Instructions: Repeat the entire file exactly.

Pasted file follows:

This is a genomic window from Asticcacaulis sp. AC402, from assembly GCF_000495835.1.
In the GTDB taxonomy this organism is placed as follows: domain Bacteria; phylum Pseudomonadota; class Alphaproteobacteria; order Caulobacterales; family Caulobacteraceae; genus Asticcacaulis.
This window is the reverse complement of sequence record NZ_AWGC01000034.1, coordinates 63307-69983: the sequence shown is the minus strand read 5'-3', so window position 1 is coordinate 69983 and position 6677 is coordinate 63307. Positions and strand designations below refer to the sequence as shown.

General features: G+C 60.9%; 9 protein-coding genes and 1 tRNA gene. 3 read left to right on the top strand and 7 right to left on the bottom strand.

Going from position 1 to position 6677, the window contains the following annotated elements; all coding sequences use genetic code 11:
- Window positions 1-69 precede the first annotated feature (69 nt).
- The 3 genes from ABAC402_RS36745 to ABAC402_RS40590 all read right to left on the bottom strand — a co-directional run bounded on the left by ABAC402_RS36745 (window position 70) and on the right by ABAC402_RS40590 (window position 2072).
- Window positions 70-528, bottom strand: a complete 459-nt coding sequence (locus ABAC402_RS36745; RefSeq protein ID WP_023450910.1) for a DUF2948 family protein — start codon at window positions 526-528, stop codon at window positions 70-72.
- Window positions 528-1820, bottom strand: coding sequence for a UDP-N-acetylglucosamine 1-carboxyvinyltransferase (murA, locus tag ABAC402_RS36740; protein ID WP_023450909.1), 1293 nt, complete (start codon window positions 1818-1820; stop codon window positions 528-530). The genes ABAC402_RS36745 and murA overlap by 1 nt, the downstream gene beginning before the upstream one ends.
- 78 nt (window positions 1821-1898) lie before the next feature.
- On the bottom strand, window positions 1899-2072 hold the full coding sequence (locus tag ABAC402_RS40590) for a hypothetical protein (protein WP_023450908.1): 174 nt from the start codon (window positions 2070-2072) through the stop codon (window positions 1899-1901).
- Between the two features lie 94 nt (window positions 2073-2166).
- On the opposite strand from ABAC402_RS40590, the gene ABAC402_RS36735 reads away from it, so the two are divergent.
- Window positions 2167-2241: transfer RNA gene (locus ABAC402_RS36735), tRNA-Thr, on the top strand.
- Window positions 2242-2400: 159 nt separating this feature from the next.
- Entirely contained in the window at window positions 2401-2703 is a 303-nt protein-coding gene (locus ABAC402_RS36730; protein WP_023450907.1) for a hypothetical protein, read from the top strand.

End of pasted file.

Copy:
This is a genomic window from Asticcacaulis sp. AC402, from assembly GCF_000495835.1.
In the GTDB taxonomy this organism is placed as follows: domain Bacteria; phylum Pseudomonadota; class Alphaproteobacteria; order Caulobacterales; family Caulobacteraceae; genus Asticcacaulis.
This window is the reverse complement of sequence record NZ_AWGC01000034.1, coordinates 63307-69983: the sequence shown is the minus strand read 5'-3', so window position 1 is coordinate 69983 and position 6677 is coordinate 63307. Positions and strand designations below refer to the sequence as shown.

General features: G+C 60.9%; 9 protein-coding genes and 1 tRNA gene. 3 read left to right on the top strand and 7 right to left on the bottom strand.

Going from position 1 to position 6677, the window contains the following annotated elements; all coding sequences use genetic code 11:
- Window positions 1-69 precede the first annotated feature (69 nt).
- The 3 genes from ABAC402_RS36745 to ABAC402_RS40590 all read right to left on the bottom strand — a co-directional run bounded on the left by ABAC402_RS36745 (window position 70) and on the right by ABAC402_RS40590 (window position 2072).
- Window positions 70-528, bottom strand: a complete 459-nt coding sequence (locus ABAC402_RS36745; RefSeq protein ID WP_023450910.1) for a DUF2948 family protein — start codon at window positions 526-528, stop codon at window positions 70-72.
- Window positions 528-1820, bottom strand: coding sequence for a UDP-N-acetylglucosamine 1-carboxyvinyltransferase (murA, locus tag ABAC402_RS36740; protein ID WP_023450909.1), 1293 nt, complete (start codon window positions 1818-1820; stop codon window positions 528-530). The genes ABAC402_RS36745 and murA overlap by 1 nt, the downstream gene beginning before the upstream one ends.
- 78 nt (window positions 1821-1898) lie before the next feature.
- On the bottom strand, window positions 1899-2072 hold the full coding sequence (locus tag ABAC402_RS40590) for a hypothetical protein (protein WP_023450908.1): 174 nt from the start codon (window positions 2070-2072) through the stop codon (window positions 1899-1901).
- Between the two features lie 94 nt (window positions 2073-2166).
- On the opposite strand from ABAC402_RS40590, the gene ABAC402_RS36735 reads away from it, so the two are divergent.
- Window positions 2167-2241: transfer RNA gene (locus ABAC402_RS36735), tRNA-Thr, on the top strand.
- Window positions 2242-2400: 159 nt separating this feature from the next.
- Entirely contained in the window at window positions 2401-2703 is a 303-nt protein-coding gene (locus ABAC402_RS36730; protein WP_023450907.1) for a hypothetical protein, read from the top strand.